Key Benefits of Chronic Illness Plans

Obesity, one of the most common chronic conditions to plague pets, is reaching epidemic proportions — up 158% in the last decade. The surge of overweight pets complicates chronic health conditions like diabetes, osteoarthritis, hypothyroidism, and beyond.


To stay healthy, pets with chronic conditions require more than routine preventive care. Yet, only 36% of dog parents surveyed said they’d take their pet to the veterinarian to manage a chronic health condition. The figure dropped to 28% among cat parents.


These disappointing statistics point to an unmet need for options to help educate pet parents on the importance of chronic care. They also need the means to budget for it.


In recent years, some practices have looked to chronic illness plans to solve this problem. Chronic illness plans can be a win for pet patients and practices, addressing the chronic care needs of pets.


Like wellness plans, chronic illness plans provide a stream of recurring revenue in today’s competitive landscape. Online retailers are capturing an increasing share of spending on pet food and supplies — a trend the pandemic has accelerated. An April 2020 survey of 2,000 veterinary hospitals by the American Veterinary Medical Association found nearly 1 in 4 pet parents had purchased pet food and prescription medications from online retailers instead of their veterinary hospital.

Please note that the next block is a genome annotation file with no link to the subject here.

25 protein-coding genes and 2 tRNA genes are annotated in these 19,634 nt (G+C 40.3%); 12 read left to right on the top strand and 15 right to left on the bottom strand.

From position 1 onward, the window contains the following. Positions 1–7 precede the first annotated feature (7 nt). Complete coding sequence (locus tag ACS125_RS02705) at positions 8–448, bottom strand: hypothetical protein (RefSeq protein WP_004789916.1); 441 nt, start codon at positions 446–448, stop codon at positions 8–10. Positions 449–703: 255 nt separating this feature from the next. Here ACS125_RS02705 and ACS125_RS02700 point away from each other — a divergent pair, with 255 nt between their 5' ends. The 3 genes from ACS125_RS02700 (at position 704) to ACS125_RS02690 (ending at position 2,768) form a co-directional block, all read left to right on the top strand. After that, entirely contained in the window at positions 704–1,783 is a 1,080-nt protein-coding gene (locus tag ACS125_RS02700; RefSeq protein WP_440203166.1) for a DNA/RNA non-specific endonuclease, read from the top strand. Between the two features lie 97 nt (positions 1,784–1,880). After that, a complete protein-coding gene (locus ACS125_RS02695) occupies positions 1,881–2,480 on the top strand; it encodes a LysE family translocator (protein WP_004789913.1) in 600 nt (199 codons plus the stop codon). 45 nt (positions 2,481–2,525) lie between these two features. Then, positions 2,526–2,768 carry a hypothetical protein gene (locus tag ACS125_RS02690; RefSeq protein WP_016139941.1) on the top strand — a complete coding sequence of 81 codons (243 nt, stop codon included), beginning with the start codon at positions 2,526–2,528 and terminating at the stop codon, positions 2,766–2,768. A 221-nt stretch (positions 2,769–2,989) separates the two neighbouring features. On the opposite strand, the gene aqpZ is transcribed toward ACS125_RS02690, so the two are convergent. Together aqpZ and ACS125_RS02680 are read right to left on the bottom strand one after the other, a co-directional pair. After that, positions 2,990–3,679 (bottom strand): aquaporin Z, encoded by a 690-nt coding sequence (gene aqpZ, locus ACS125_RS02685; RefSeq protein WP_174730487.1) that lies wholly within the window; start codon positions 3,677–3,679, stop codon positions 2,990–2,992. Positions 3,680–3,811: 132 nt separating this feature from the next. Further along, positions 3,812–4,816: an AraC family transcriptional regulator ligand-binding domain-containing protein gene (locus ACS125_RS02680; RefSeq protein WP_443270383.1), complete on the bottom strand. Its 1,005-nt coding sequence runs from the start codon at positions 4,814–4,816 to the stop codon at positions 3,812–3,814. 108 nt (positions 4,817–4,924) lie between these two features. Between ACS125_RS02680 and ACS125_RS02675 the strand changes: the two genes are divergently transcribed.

Chronic illness plans, which often include medications and/or nutrition, can make up for lost sales of these products.


A recent analysis in Today’s Veterinary Business further suggests that chronic illness plans can be profit centers for practices. A chronic illness plan, for example, for a hyperthyroid patient produced an overall annual profit of roughly 50%.


The chronic illness plan also was 17% more profitable than the same services delivered to a hyperthyroid patient that wasn’t enrolled in a chronic illness plan. Medications were included in the plan, thus preventing erosion of sales to online retailers and recapturing that revenue source for veterinarians.


Ideally, chronic illness plans should be personalized to the unique health needs of each pet. Next week, we’ll discuss the power of customization to promote better health outcomes and increase practice revenue.


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